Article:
They were formed spontaneously in response to a huge earthquake in 1985. Since then, Mexican volunteer rescuers known as the Topos - Moles - have helped in earthquakes from Iran to Nepal. Now, they are needed back at home.
The devastating 1985 earthquake struck on 19 September, the very same day as the one this year. It flattened 30,000 buildings in Mexico City and killed an estimated 10,000 people.
The Topos volunteers began to lift rubble, look for signs of life and pull people out, assisting the stretched and overwhelmed emergency services.
The next year, there was an earthquake in El Salvador and some of Los Topos headed south to help the neighbouring country in need.
They have since earned a reputation worldwide, and have assisted after earthquakes in Japan (1995), Colombia (1999), Haiti (2010) and Nepal (2015), among others, and in Indonesia after the 2004 tsunami.
They travel with small tools - pickaxes and saws, for instance.
Now their skills are in need at home again. Although many people have come together to assist with the earthquake rescue, these groups are different; they have specialised knowledge, as they keep up training throughout the year in the earthquake-prone country.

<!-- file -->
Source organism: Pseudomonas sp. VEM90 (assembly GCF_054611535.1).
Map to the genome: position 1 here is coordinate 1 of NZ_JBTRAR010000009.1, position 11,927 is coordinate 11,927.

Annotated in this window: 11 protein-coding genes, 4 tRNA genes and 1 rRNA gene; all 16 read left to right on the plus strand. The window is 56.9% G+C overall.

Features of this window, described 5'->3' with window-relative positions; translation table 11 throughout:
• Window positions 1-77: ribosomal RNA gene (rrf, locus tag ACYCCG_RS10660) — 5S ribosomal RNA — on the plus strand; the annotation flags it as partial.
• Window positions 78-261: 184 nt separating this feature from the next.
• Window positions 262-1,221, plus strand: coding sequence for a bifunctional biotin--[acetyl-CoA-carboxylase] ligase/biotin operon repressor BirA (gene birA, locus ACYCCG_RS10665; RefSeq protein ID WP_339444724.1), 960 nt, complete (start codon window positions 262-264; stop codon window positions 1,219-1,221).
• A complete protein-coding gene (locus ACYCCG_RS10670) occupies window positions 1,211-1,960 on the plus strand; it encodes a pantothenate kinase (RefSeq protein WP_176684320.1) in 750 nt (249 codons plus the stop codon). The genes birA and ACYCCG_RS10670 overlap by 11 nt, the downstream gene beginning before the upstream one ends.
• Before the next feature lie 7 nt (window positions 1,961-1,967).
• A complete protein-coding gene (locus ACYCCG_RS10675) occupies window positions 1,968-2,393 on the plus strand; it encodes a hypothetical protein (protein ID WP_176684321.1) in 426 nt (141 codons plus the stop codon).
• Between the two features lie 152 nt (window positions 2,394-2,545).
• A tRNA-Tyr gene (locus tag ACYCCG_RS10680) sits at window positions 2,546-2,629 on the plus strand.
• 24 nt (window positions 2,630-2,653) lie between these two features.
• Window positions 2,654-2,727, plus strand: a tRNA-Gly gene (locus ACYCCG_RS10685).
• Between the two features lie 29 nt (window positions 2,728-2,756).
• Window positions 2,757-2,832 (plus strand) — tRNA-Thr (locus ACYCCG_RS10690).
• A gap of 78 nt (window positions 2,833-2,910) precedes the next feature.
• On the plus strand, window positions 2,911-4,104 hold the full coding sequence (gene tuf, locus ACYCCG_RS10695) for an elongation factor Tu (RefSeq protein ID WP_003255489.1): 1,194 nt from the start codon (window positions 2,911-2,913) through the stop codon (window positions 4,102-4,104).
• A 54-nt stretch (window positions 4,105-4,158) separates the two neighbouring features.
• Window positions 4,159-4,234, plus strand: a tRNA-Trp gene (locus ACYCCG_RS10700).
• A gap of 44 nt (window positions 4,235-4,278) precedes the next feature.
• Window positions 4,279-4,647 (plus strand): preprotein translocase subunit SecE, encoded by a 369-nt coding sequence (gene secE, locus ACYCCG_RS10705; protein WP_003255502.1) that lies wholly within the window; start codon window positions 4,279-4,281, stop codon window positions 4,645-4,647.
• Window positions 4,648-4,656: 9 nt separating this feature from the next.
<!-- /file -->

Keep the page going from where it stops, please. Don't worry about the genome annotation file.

They come from many professions but are still an unpaid force, and they work closely with firefighters and paramedics. They receive regular training in first aid, moving through and around collapsed buildings, climbing, managing search and rescue dogs, and fighting fires.
Their signal is well known in Mexico: Arms in the air, balled fists.
It means: Be quiet. We think we hear someone.
Asking for silence like that dates back to the earthquake in 1985. One of the rescuers later told the BBC (in Spanish): "I remember that the volunteers formed human chains and I watched with curiosity how they asked for silence to try to listen to the people who had been trapped.
"The government was overwhelmed," the rescuer, Eduardo Acevedo, continued.
"We had to organise ourselves.
"When people saw that this small group was taking people out of the rubble, they started calling us moles.
"We were the only ones who were ready to act in situations of risk."
On the website of one of the two groups that now carry the Los Topos name, they say: "To be a Topo, all you need is to want to help people, be tenacious and brave, and have the disposition to want to protect and help."